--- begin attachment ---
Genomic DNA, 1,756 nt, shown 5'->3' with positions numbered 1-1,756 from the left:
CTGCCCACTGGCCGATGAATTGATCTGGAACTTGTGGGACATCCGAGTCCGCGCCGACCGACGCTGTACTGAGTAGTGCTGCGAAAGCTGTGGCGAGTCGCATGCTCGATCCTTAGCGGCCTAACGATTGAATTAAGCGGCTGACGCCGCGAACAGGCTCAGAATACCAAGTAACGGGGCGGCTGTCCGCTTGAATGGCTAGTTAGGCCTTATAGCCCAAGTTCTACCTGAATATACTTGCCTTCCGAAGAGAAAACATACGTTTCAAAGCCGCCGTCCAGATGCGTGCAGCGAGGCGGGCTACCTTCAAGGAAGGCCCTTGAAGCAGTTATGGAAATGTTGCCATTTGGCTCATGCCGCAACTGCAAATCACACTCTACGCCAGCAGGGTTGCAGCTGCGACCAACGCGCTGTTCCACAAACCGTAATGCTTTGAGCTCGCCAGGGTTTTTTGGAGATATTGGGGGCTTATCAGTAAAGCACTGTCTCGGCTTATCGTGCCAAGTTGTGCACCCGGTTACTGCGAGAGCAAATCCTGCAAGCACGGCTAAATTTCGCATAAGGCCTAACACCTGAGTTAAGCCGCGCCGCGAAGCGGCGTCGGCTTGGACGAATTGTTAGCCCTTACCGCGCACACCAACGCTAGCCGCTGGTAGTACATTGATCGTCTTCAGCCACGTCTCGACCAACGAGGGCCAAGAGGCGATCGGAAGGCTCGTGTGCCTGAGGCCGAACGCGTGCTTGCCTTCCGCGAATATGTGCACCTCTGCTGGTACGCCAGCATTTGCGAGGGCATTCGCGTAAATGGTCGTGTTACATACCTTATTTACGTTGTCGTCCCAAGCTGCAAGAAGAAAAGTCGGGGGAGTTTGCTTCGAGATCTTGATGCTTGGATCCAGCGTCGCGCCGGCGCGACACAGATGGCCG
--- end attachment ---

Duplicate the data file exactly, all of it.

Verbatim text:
Genomic DNA, 1,756 nt, shown 5'->3' with positions numbered 1-1,756 from the left:
CTGCCCACTGGCCGATGAATTGATCTGGAACTTGTGGGACATCCGAGTCCGCGCCGACCGACGCTGTACTGAGTAGTGCTGCGAAAGCTGTGGCGAGTCGCATGCTCGATCCTTAGCGGCCTAACGATTGAATTAAGCGGCTGACGCCGCGAACAGGCTCAGAATACCAAGTAACGGGGCGGCTGTCCGCTTGAATGGCTAGTTAGGCCTTATAGCCCAAGTTCTACCTGAATATACTTGCCTTCCGAAGAGAAAACATACGTTTCAAAGCCGCCGTCCAGATGCGTGCAGCGAGGCGGGCTACCTTCAAGGAAGGCCCTTGAAGCAGTTATGGAAATGTTGCCATTTGGCTCATGCCGCAACTGCAAATCACACTCTACGCCAGCAGGGTTGCAGCTGCGACCAACGCGCTGTTCCACAAACCGTAATGCTTTGAGCTCGCCAGGGTTTTTTGGAGATATTGGGGGCTTATCAGTAAAGCACTGTCTCGGCTTATCGTGCCAAGTTGTGCACCCGGTTACTGCGAGAGCAAATCCTGCAAGCACGGCTAAATTTCGCATAAGGCCTAACACCTGAGTTAAGCCGCGCCGCGAAGCGGCGTCGGCTTGGACGAATTGTTAGCCCTTACCGCGCACACCAACGCTAGCCGCTGGTAGTACATTGATCGTCTTCAGCCACGTCTCGACCAACGAGGGCCAAGAGGCGATCGGAAGGCTCGTGTGCCTGAGGCCGAACGCGTGCTTGCCTTCCGCGAATATGTGCACCTCTGCTGGTACGCCAGCATTTGCGAGGGCATTCGCGTAAATGGTCGTGTTACATACCTTATTTACGTTGTCGTCCCAAGCTGCAAGAAGAAAAGTCGGGGGAGTTTGCTTCGAGATCTTGATGCTTGGATCCAGCGTCGCGCCGGCGCGACACAGATGGCCG